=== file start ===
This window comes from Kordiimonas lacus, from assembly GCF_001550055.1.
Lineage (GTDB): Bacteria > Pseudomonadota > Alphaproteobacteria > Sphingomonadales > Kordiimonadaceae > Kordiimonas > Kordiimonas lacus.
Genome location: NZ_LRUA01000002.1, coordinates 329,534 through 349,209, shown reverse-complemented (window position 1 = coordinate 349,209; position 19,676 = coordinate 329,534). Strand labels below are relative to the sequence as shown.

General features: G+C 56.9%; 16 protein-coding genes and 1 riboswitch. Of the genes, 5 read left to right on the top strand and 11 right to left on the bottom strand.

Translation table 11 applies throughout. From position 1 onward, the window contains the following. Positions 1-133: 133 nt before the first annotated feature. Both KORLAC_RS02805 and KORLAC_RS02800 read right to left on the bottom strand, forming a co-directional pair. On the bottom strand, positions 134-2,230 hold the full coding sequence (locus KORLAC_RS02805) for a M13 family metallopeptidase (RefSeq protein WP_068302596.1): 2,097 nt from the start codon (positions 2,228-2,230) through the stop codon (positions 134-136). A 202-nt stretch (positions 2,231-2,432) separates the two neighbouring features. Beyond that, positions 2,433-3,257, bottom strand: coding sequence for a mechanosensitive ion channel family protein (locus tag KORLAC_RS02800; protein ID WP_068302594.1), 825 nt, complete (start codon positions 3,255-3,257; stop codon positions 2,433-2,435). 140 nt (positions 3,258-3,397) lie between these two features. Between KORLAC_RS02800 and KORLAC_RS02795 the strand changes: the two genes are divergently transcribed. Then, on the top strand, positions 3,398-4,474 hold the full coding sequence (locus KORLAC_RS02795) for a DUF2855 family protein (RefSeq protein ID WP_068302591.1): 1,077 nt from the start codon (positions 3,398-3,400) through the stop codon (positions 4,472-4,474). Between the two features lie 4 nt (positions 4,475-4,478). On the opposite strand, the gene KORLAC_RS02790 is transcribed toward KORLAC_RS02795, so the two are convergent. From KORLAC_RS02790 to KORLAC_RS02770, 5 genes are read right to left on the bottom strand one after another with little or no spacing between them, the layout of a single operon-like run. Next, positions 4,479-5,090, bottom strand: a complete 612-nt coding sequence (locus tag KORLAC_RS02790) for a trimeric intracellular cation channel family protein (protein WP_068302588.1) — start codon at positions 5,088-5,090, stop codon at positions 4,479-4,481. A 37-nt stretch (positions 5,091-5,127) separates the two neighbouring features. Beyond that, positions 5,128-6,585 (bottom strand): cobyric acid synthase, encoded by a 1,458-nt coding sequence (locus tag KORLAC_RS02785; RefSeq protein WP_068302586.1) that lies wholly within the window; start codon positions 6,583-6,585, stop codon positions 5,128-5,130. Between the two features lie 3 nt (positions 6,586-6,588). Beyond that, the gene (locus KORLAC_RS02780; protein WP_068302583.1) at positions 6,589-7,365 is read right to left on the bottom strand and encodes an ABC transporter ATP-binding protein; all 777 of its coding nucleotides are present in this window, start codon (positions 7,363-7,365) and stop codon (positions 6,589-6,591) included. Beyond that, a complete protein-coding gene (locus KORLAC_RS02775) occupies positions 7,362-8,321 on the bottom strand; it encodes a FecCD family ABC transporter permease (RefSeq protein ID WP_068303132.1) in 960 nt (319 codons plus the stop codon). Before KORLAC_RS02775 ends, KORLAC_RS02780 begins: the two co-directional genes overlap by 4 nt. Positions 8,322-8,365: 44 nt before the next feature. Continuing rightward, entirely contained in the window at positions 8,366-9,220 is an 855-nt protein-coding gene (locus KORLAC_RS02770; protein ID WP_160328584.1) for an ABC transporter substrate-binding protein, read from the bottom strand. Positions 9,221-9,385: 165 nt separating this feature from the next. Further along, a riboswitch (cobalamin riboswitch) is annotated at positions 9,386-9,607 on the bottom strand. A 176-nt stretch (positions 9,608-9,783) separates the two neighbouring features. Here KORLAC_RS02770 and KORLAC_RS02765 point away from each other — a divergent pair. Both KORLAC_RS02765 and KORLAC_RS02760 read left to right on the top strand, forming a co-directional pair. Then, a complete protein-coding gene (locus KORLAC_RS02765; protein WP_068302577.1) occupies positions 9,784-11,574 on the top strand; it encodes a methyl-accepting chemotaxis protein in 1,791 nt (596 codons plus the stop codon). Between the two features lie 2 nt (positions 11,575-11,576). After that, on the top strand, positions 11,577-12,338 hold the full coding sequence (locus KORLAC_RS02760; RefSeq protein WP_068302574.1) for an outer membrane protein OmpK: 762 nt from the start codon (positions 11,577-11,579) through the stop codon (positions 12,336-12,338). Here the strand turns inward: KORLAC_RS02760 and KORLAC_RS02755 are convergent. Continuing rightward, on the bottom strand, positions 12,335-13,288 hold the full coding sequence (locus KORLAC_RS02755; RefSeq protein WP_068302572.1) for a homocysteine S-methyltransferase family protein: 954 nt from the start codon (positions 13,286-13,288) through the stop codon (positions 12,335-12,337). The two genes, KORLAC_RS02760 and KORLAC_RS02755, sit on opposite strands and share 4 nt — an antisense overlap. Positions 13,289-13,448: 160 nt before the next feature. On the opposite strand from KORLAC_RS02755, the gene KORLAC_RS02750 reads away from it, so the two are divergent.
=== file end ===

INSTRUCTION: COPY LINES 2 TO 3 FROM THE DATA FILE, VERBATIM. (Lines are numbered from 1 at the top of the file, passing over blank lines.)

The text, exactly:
Lineage (GTDB): Bacteria > Pseudomonadota > Alphaproteobacteria > Sphingomonadales > Kordiimonadaceae > Kordiimonas > Kordiimonas lacus.
Genome location: NZ_LRUA01000002.1, coordinates 329,534 through 349,209, shown reverse-complemented (window position 1 = coordinate 349,209; position 19,676 = coordinate 329,534). Strand labels below are relative to the sequence as shown.